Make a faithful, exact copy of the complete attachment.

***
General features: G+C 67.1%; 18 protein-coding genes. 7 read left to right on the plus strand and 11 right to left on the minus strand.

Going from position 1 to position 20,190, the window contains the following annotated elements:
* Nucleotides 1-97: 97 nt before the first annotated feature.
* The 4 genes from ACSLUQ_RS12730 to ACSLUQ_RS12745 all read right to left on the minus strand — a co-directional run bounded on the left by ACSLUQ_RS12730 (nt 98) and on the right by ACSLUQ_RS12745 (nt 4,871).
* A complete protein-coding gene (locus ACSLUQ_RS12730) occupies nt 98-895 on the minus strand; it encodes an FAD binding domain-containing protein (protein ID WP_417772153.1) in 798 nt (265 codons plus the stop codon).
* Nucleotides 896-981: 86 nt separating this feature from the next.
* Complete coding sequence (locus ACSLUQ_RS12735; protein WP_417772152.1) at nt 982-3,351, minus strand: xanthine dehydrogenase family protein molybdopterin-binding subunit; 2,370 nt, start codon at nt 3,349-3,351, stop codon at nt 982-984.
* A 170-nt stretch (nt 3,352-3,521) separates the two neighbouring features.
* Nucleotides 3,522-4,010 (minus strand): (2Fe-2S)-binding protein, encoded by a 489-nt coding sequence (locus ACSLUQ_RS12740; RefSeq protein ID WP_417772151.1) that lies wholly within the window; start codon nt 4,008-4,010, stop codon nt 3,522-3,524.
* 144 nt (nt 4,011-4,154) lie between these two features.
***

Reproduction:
General features: G+C 67.1%; 18 protein-coding genes. 7 read left to right on the plus strand and 11 right to left on the minus strand.

Going from position 1 to position 20,190, the window contains the following annotated elements:
* Nucleotides 1-97: 97 nt before the first annotated feature.
* The 4 genes from ACSLUQ_RS12730 to ACSLUQ_RS12745 all read right to left on the minus strand — a co-directional run bounded on the left by ACSLUQ_RS12730 (nt 98) and on the right by ACSLUQ_RS12745 (nt 4,871).
* A complete protein-coding gene (locus ACSLUQ_RS12730) occupies nt 98-895 on the minus strand; it encodes an FAD binding domain-containing protein (protein ID WP_417772153.1) in 798 nt (265 codons plus the stop codon).
* Nucleotides 896-981: 86 nt separating this feature from the next.
* Complete coding sequence (locus ACSLUQ_RS12735; protein WP_417772152.1) at nt 982-3,351, minus strand: xanthine dehydrogenase family protein molybdopterin-binding subunit; 2,370 nt, start codon at nt 3,349-3,351, stop codon at nt 982-984.
* A 170-nt stretch (nt 3,352-3,521) separates the two neighbouring features.
* Nucleotides 3,522-4,010 (minus strand): (2Fe-2S)-binding protein, encoded by a 489-nt coding sequence (locus ACSLUQ_RS12740; RefSeq protein ID WP_417772151.1) that lies wholly within the window; start codon nt 4,008-4,010, stop codon nt 3,522-3,524.
* 144 nt (nt 4,011-4,154) lie between these two features.